Does AAC Benefit Children with Profound and Multiple Disabilities?

December 10, 2013 by - 2 Comments

Does AAC Benefit Children with Profound and Multiple Disabilities?
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For most SLPs, it is easy to see how AAC can be beneficial to someone with motor difficulties, like cerebral palsy or ALS. To say that AAC strategies and technologies can be life-changing for these individuals is not an understatement. Similarly, the fields of SLP and special education now recognize Does AAC Benefit Children with Profound and Multiple Disabilities?that visual supports and AAC options are a standard of care for people affected by autism who have little or no functional speech. Not only does AAC provide a means for functional communication, but it also plays facilitative important role in speech and language development. To be sure, there are significant challenges in the implementation of AAC supports and services with these populations, but the practices themselves are now widely recognized for their positive impact on communication, literacy skills, independence, and behavior.

But what about individuals with the most significant learning challenges? In this post, we share an article Does AAC Benefit Children with Profound and Multiple Disabilities?looking at AAC use with children experiencing profound intellectual disabilities, physical challenges, and visual difficulties. Following an extensive assessment period, multimodal communication was used to build skills in requesting and choice-making over a 5-week period.  You can read the details in the full article here. Each child received 5 hours of AAC interventions from an SLP plus carryover practice in the classroom for an additional 7.5 hours/week. “In total, both children made progress with a minimum of 12.5 hours’ AAC support each” (Harding, et al., 2011, pg 127).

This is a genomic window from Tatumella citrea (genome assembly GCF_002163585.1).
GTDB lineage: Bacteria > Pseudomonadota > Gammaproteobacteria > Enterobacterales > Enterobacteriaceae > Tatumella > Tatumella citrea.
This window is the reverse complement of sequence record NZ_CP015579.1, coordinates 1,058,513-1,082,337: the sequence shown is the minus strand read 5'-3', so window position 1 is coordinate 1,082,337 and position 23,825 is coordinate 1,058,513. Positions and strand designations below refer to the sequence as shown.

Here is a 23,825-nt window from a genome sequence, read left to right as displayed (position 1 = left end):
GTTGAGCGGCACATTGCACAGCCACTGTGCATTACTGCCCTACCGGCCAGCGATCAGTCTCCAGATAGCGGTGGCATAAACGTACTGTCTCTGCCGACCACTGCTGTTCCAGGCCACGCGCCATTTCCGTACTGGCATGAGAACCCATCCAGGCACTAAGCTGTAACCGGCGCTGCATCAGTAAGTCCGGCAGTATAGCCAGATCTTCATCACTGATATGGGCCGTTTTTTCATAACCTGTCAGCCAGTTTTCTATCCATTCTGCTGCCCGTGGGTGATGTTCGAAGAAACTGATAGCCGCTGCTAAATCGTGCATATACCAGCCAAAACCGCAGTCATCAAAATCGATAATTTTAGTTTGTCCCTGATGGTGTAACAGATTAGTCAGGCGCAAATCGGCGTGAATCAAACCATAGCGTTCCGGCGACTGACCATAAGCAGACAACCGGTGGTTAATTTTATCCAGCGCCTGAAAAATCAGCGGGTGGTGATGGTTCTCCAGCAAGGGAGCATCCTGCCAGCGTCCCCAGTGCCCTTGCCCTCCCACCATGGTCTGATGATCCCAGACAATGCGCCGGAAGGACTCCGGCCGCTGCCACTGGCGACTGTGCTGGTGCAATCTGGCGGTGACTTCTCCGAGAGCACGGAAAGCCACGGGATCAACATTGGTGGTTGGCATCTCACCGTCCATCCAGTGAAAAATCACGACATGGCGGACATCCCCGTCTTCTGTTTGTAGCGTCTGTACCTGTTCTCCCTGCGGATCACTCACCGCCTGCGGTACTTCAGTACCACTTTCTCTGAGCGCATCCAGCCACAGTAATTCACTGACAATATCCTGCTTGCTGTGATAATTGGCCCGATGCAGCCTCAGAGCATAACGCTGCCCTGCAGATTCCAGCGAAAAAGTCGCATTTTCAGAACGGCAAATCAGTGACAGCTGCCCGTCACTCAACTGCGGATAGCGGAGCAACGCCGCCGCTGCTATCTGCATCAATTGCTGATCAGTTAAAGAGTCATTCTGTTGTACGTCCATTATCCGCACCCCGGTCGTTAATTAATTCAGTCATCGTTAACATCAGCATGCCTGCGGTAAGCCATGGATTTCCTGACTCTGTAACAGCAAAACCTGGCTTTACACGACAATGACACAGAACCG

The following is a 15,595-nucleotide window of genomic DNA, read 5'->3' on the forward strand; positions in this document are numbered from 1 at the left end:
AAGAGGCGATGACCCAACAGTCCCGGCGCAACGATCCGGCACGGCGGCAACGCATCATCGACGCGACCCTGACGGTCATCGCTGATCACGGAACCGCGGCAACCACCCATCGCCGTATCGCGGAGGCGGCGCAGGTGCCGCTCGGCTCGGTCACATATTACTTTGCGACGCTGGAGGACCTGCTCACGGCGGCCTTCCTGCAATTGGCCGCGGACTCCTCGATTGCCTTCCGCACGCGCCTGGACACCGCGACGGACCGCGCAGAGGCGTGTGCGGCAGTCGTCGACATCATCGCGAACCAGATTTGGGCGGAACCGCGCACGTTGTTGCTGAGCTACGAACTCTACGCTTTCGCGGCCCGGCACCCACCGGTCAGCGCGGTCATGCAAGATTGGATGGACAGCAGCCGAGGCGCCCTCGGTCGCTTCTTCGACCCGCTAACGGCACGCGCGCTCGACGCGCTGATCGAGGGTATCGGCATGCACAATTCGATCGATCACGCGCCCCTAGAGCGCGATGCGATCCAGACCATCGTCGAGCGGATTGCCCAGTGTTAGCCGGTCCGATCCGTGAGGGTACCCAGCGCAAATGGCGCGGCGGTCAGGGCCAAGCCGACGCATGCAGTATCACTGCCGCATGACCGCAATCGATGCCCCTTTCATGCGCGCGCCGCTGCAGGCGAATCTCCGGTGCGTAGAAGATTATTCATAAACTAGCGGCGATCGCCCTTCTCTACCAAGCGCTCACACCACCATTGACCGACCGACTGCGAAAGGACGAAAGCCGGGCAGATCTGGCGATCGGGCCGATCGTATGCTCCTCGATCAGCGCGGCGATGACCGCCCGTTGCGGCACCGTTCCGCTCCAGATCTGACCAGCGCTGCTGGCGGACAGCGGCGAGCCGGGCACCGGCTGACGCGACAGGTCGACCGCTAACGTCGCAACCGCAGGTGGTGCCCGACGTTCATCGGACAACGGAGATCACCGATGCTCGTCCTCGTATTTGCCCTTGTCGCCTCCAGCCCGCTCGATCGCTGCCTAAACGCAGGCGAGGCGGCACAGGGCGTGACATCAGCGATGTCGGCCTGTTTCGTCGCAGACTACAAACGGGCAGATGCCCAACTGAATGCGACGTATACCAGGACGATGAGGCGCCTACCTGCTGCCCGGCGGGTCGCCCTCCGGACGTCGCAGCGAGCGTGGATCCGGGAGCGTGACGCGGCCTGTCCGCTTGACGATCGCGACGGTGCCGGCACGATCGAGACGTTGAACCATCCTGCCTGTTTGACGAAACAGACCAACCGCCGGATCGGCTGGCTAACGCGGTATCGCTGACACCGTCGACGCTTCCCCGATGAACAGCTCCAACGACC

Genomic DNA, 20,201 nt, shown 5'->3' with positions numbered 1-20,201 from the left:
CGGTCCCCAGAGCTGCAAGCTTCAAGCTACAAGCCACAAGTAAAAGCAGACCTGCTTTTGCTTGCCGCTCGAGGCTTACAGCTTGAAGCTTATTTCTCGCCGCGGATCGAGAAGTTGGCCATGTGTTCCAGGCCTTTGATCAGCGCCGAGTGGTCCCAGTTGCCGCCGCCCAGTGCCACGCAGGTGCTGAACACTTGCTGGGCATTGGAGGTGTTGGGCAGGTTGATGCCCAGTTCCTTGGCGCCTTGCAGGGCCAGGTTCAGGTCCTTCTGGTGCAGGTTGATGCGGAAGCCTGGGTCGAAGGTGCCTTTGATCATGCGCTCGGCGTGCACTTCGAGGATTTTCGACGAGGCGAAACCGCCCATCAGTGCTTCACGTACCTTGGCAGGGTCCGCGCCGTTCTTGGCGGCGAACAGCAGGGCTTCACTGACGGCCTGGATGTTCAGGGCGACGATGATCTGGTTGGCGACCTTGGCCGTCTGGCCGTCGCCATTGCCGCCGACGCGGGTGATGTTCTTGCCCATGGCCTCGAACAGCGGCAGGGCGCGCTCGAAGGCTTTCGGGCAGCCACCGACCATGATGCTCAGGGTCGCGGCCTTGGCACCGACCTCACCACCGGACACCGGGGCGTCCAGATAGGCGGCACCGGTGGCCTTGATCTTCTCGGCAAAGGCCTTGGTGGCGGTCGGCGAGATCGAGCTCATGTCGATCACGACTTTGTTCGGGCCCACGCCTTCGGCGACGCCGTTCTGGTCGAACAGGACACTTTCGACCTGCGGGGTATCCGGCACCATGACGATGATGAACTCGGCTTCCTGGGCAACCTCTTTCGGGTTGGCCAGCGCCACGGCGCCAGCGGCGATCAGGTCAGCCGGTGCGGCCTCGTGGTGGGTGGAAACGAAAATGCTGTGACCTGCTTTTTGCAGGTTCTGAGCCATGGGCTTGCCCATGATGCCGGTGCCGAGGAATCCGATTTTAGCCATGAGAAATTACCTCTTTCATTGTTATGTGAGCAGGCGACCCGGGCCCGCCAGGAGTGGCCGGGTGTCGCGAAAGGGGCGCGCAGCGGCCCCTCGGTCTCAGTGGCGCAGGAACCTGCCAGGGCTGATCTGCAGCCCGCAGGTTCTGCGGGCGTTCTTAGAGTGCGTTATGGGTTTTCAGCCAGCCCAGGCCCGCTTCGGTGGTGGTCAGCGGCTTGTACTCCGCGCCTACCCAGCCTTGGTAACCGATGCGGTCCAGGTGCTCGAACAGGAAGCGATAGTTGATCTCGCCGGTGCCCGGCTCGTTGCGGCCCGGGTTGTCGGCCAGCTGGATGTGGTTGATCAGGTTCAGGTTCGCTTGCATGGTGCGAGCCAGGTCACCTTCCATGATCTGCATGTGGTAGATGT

Clearly, more research is needed. But if kids with the most severe intellectual disabilities, (and other challenging conditions), can improve their communication skills with this level of AAC support, educational teams have cause for hope. Let’s work together to build meaningful communication skills in ALL learners.


Harding, C., Lindsay, G., O’Brien, A., Dipper, L, & Wright, J. (2011). Implementing AAC with children with profound and multiple learning disabilities: a study in rationale underpinning intervention. Journal of Research in Special Educational Needs, 11, 2, 120-129.


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This post was written by Carole Zangari


  • Rachel Wynn says:

    Great addition to Research Tuesday Carole!

    This article review made me think about a young woman (14-years-old) that I was an attendant for while I was doing my leveling coursework prior to graduate school. She had profound developmental disabilities. A previous SLP had recommended a DynaVox. Shortly after she got the DynaVox she had to switch SLPs due to insurance. Unfortunately she didn’t progress much with her AAC device. After reading your review I think that she may have made better progress if she had more intensive dedicated services to using it.

    • Avatar photo Carole Zangari says:

      Rachel, I think you hit on something very important. Sometimes, we are headed in the right direction with these clients, but the intensity, focus, or quality of therapy may need some adjustments. I, too, have had clients like this, and wish that I could push the rewind button to change how I delivered services. The good news is, of course, that we are learning more about the best ways to help these folks become more effective communicators. Thanks so much for stopping by, Rachel, and for taking the time to comment.

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